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The Center of the American West serves as a forum committed to the civil, respectful, and problem-solving exploration of important and often contentious public issues. In an era of political polarization and contention, the Center strives to bring out “the better angels of our nature” by appealing to our common loyalties and hopes as Westerners.
The Center of the American West, as part of its mission to increase awareness and knowledge about a variety of issues we face as Westerners, hosts a number of public events every year. We offer film screenings, panel discussions, public readings, and much more.
Come join us; we have something to offer everyone!
Our aim is to help our students become discerning citizens and leaders in any of the fields that they may explore in their futures. We also work to provide community – a hub where students on a large campus can feel at home. To this end we sponsor a wide range of opportunities, inviting students to venture beyond classrooms and textbooks and to interact with leading scholars, writers, public servants, and faculty members. Come on in and take a look at our offerings. You won’t be disappointed.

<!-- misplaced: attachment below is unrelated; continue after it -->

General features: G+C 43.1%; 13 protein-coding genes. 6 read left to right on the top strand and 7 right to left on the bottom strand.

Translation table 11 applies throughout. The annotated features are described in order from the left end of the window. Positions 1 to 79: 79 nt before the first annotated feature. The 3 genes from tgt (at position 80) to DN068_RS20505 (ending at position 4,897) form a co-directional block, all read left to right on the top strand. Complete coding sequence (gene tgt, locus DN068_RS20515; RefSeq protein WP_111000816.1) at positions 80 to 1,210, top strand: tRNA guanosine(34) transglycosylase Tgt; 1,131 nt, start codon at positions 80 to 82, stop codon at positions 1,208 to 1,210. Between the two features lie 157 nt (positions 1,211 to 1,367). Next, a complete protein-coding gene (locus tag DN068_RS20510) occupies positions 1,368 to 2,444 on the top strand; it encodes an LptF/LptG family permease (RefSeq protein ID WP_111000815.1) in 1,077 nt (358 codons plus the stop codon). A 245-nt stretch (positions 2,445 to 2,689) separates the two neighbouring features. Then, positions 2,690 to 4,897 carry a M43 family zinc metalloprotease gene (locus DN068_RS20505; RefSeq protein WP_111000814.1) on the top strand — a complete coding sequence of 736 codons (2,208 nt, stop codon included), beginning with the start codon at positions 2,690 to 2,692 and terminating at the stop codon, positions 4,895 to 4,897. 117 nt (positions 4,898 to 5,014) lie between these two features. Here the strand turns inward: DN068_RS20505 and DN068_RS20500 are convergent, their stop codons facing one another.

Through a series of courses, projects, networking events and summer programs, graduate students, postdoctoral students and faculty will combine their historical knowledge with practical skills. Under the guidance of mentors, participants will craft responses to recurring issues in the West, including wildfires, natural resource management and the challenges and opportunities facing native peoples.
The Center of the American West works on issues as diverse as the West itself. From energy to immigration, government to development, water to wildfire, and much more, you’ll find all our projects and publications in this section.
Editorial Editor for The Denver Post
“Advice to young writers: On story-telling, truth-telling and Hell on Earth”
First Prize – Poetry
“Hagar in the Grove”
First Prize – Undergraduate Academic Nonfiction
“Tribal Law: The United States’ Window Dressing of Rape prevention in the SAVE…”
First Prize – Graduate Academic Nonfiction
“James Willard Schultz and the Complicated Politics of Place Names in Glacier National Park”
First Prize – Undergraduate Fiction
First Prize – Graduate Fiction
First Prize – Creative Nonfiction
“The True Tale of Periquillo: Early Western Literature, American Memory, and the Space Between” (unavailable for viewing)
First Prize – Memoir
“‘I Remember You’: Wildness, Gratitude, and Western History, on Horseback” (unavailable for viewing)
Honorable Mention – Poetry
“E.W.B., whom I (thankfully) abandoned for the will of God”
Honorable Mention – Undergraduate Academic Nonfiction
“Quintessential Western Sound in Tiomkin’s ‘Red River'”
Honorable Mention – Graduate Fiction
“Where Mountains Meet Sky”